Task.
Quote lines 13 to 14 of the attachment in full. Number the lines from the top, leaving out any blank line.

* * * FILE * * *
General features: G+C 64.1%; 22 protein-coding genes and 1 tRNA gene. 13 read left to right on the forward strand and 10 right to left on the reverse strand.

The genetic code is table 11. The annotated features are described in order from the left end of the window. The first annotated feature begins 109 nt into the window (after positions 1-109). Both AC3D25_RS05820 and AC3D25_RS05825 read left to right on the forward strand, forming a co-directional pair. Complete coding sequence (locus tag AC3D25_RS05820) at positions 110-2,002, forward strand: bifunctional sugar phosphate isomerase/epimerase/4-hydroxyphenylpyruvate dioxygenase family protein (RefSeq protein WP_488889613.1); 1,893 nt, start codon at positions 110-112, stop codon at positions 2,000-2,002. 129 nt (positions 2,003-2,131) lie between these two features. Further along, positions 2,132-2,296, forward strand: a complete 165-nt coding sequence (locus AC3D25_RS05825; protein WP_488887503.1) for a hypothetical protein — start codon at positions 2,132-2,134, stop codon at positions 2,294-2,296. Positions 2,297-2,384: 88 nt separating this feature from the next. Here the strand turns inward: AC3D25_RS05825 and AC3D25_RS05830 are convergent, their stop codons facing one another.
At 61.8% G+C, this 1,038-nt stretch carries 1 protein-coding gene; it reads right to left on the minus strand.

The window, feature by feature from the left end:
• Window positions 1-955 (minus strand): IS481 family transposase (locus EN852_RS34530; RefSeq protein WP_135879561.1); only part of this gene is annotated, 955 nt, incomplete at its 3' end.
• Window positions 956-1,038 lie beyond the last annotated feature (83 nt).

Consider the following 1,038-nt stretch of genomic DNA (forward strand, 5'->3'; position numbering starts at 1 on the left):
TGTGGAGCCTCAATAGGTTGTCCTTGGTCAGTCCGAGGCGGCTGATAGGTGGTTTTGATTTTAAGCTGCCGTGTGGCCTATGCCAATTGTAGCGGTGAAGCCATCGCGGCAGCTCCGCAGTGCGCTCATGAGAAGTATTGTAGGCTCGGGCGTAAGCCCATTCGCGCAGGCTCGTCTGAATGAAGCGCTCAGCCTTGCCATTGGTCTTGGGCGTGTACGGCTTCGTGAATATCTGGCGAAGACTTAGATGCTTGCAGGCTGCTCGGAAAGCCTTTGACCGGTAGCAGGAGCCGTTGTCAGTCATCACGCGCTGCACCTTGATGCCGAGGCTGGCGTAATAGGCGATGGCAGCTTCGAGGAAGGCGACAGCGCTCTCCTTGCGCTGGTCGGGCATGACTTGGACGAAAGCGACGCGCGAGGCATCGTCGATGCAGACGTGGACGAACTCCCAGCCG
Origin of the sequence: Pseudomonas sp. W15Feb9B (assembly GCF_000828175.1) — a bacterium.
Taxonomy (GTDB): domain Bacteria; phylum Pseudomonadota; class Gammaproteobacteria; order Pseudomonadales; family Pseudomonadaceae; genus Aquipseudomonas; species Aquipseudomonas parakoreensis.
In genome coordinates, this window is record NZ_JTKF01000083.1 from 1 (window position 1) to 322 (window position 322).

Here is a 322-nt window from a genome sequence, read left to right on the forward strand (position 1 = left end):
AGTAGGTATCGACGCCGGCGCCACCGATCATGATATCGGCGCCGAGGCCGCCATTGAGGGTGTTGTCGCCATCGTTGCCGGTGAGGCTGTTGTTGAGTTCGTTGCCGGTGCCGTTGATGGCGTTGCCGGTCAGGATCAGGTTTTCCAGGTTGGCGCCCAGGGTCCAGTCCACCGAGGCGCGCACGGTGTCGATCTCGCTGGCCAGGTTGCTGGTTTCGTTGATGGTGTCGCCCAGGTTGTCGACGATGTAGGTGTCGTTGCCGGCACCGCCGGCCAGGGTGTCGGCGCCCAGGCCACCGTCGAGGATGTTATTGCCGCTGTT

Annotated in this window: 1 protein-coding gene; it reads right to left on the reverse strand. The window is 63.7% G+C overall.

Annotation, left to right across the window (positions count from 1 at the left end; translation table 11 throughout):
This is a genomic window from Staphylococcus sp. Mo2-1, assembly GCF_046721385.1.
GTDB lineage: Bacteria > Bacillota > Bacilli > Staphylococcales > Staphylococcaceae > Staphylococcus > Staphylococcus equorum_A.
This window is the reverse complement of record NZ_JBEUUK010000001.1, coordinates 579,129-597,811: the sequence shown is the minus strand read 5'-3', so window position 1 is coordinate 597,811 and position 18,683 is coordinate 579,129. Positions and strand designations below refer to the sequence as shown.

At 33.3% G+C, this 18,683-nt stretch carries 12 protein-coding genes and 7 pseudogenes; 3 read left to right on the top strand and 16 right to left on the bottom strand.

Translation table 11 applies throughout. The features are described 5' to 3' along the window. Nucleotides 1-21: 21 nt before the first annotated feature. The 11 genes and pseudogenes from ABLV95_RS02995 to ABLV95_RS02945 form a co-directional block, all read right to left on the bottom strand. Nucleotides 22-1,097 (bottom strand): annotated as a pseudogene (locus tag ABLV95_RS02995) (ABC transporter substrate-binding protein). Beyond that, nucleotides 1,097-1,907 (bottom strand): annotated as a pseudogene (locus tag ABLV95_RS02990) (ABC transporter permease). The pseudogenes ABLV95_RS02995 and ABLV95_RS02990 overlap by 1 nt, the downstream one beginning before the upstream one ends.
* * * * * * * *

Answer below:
AGTAGGTATCGACGCCGGCGCCACCGATCATGATATCGGCGCCGAGGCCGCCATTGAGGGTGTTGTCGCCATCGTTGCCGGTGAGGCTGTTGTTGAGTTCGTTGCCGGTGCCGTTGATGGCGTTGCCGGTCAGGATCAGGTTTTCCAGGTTGGCGCCCAGGGTCCAGTCCACCGAGGCGCGCACGGTGTCGATCTCGCTGGCCAGGTTGCTGGTTTCGTTGATGGTGTCGCCCAGGTTGTCGACGATGTAGGTGTCGTTGCCGGCACCGCCGGCCAGGGTGTCGGCGCCCAGGCCACCGTCGAGGATGTTATTGCCGCTGTT

Annotated in this window: 1 protein-coding gene; it reads right to left on the reverse strand. The window is 63.7% G+C overall.